The simulation results show, that this antenna can be optimized. Gain will increase close to what can be reached with a given length. F/B ration and side lobes will be well down then. As you will see below all this can be reached by moving ONE element.
What is the reason for that 4th element is shifted ?? I think that the position has been moved to reach a good match. But with the electrical/mechanical problems I described this element moving is to "cure" a problem. This now creates a problem which is not easy to solve.
I simulated the antenna in a simple way with EZNEC. I took the elements as they are without taking the tapered section into account. (See further down) With K6STI antenna program (AO), which gives about the same results I easily found out, that by only moving ONE element I could increase gain by about 0.5 dB (NEC2 gives me 0.9dB). Simply shift Element 4 from position 335mm to position 270mm. BUT this results in a poor match with a high SWR (0.5 +j0.25) which is NOT easy to get to 50 Ohm with simple methods, if you do not have the space.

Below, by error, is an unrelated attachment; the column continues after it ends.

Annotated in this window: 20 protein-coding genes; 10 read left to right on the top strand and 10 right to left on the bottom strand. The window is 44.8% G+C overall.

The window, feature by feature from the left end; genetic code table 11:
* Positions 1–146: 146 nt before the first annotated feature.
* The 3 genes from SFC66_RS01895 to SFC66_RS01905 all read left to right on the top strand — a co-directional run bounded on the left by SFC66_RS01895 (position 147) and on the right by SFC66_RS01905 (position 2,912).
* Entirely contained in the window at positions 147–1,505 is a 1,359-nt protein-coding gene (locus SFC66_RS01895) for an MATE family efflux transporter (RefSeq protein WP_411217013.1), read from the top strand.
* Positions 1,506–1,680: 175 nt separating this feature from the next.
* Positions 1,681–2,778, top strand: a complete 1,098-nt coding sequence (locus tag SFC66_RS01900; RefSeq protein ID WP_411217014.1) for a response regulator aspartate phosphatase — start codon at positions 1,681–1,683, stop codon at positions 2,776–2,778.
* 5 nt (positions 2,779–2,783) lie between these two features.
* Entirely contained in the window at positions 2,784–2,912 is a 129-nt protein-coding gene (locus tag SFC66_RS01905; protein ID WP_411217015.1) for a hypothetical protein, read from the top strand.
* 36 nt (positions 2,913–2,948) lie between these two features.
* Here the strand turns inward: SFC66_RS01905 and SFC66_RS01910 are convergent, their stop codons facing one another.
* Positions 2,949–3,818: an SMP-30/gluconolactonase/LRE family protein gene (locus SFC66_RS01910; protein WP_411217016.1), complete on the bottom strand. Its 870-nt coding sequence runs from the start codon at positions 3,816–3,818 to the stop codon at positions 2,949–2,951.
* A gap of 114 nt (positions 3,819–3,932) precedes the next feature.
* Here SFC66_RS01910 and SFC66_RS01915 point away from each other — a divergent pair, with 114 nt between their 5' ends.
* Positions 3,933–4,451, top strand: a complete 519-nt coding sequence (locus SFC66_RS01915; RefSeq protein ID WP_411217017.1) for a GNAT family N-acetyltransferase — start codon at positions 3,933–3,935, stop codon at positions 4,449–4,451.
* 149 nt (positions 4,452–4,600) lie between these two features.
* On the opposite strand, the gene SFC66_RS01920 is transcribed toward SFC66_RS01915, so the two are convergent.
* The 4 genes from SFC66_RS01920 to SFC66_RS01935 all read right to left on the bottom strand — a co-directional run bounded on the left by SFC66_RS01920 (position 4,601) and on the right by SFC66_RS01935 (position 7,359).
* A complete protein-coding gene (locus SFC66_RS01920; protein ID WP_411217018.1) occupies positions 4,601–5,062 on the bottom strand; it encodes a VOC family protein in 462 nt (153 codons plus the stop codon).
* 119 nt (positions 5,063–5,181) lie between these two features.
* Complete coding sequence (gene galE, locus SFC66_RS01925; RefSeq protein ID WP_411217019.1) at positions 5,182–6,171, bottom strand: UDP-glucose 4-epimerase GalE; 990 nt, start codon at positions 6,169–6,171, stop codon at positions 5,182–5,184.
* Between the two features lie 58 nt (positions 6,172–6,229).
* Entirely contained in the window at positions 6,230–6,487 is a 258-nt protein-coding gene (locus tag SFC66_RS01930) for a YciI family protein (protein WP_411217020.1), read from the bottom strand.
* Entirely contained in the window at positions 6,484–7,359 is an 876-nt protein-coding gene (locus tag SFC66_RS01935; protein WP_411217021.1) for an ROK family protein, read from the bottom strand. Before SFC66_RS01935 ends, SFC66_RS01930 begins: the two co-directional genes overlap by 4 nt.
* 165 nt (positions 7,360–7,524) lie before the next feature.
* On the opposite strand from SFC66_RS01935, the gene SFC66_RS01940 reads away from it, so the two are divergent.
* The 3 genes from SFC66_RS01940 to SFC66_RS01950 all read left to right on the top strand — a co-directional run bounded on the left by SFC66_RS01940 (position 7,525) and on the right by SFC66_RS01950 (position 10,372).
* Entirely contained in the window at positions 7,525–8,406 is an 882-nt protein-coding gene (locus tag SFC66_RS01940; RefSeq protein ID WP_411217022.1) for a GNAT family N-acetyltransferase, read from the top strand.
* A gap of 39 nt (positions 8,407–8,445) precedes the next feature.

Simulation of the antenna with the blue line showing the original design and the black line showing the optimized antenna performance.
The antenna simulated with NEC2 produces not large differences to the EZNEC simulation. I extended the antenna description to simulate the centre connection of the elements to the boom. The antenna boom is NOT relevant for the simulation at all.
3D file of the NEC antenna simulation. See the centered tapered segments.
CM 432 MHz 10 ele Winkler / not modified CE GW 1 6 0 -0.18 0 0 0 0 3.e-3 GW 2 6 0 0.18 0 0 0 0 3.e-3 GW 3 11 0.161 -0.176 0 0.161 0.176 0 3.e-3 GW 4 5 0.192 -0.156 0 0.192 0 0 3.e-3 GW 5 5 0.192 0.156 0 0.192 0 0 3.e-3 GW 6 5 0.335 -0.154 0 0.335 0 0 3.e-3 GW 7 5 0.335 0.154 0 0.335 0 0 3.e-3 GW 8 5 0.443 -0.146 0 0.443 0 0 3.e-3 GW 9 5 0.443 0.146 0 0.443 0 0 3.e-3 GW 10 5 0.606 -0.145 0 0.606 0 0 3.e-3 GW 11 5 0.606 0.145 0 0.606 0 0 3.e-3 GW 12 5 0.791 -0.139 0 0.791 0 0 3.e-3 GW 13 5 0.791 0.139 0 0.791 0 0 3.e-3 GW 14 4 0.992 -0.135 0 0.992 0 0 3.e-3 GW 15 4 0.992 0.135 0 0.992 0 0 3.e-3 GW 16 4 1.203 -0.131 0 1.203 0 0 3.e-3 GW 17 4 1.203 0.131 0 1.203 0 0 3.e-3 GW 18 4 1.42 -0.127 0 1.42 0 0 3.e-3 GW 19 4 1.42 0.127 0 1.42 0 0 3.e-3 GE 0 EX 6 3 6 0 1 0 GN -1 FR 0 1 0 0 432 0 EN